Of course there are new technologies and machines that can improve some manufacturing processes but that's exactly what I'm trying to say: machines are designed and conducted by men and these men have to know how and why the tools will be used: so that the tools are not just highly resistant but also contain the very soul of the people making them. This is the 'added value' that comes from production in the mountains. And this is what we don't want to lose and we think that our clients shouldn't lose either.
Grivel always keeps a close eye on new developments.
We were the first in the world to use steel alloys containing Ni-Cro-Mo for crampons and ice axes in 1939. The first pair of the legendary 2F crampons were produced in 1984 using Laser technology (other manufacturers have now discovered it) ideal for producing limited series and keeping costs down on small scale production. We were among the first to use carbon fibre for ice axe shafts (at one stage abandoned by everybody and every now and then re-discovered by the odd manufacturer). Grivel's first curved shaft presented in 1986 was made in carbon fibre. Lavorazione Condor Lavorazione Antibott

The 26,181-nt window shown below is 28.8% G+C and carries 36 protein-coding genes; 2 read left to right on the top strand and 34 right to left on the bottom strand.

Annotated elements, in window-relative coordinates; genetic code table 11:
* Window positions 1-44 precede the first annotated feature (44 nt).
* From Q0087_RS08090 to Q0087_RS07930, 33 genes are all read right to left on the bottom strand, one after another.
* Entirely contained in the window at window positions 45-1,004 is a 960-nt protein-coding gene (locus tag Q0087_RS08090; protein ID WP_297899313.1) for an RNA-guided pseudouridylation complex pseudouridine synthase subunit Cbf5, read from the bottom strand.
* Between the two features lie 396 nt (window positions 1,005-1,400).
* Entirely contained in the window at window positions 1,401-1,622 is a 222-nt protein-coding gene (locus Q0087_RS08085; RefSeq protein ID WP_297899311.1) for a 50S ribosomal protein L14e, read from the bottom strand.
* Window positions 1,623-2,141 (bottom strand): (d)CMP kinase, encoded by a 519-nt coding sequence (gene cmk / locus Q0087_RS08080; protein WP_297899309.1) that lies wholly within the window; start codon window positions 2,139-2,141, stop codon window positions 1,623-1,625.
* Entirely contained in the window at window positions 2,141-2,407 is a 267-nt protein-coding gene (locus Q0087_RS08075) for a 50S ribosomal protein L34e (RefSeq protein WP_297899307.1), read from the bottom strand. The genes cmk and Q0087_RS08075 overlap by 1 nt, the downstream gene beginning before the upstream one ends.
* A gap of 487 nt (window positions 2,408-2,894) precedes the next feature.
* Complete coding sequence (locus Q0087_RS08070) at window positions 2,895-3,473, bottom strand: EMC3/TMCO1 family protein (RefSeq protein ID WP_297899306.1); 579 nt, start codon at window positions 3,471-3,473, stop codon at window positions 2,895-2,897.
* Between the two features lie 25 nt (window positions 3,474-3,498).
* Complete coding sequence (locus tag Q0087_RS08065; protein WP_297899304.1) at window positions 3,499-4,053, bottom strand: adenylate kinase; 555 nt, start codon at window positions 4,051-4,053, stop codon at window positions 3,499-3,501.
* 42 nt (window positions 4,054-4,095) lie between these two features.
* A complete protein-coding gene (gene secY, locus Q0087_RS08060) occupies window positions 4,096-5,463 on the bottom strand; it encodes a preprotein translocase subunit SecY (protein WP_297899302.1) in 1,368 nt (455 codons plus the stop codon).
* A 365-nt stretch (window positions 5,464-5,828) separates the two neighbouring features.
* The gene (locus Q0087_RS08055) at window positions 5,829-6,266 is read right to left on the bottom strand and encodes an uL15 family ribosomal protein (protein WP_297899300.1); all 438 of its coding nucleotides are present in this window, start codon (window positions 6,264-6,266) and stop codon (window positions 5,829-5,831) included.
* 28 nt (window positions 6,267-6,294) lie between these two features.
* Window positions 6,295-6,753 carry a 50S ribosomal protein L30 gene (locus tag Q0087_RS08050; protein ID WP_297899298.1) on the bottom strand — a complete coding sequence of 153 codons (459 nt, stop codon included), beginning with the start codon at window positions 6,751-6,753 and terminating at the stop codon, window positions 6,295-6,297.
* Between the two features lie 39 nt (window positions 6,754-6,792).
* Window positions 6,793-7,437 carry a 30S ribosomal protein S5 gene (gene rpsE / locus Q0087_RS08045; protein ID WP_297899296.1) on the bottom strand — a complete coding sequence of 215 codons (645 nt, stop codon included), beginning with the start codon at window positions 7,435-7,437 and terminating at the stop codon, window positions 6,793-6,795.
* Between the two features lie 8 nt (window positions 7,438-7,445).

This doesn't mean though that we've forgotten the technology as in 2004 we presented the first ever 'wooden' shaft to obtain CE certification overcoming the extremely strict norms regulating its power of resistance: the 'carbonwood'. This was feasible by reinforcing the wood with internal layers of carbon fibre creating a shaft that is fairly lightweight, extremely resistant, insulated electrically and thermally that can withstand impacts as the wood acts as a protection to the carbon fibre and is extremely pleasant to hold as it gives an overall impression as being made out of wood. It is a good example that there are no universal solutions but that each specific problem can be resolved by adopting specific technologies.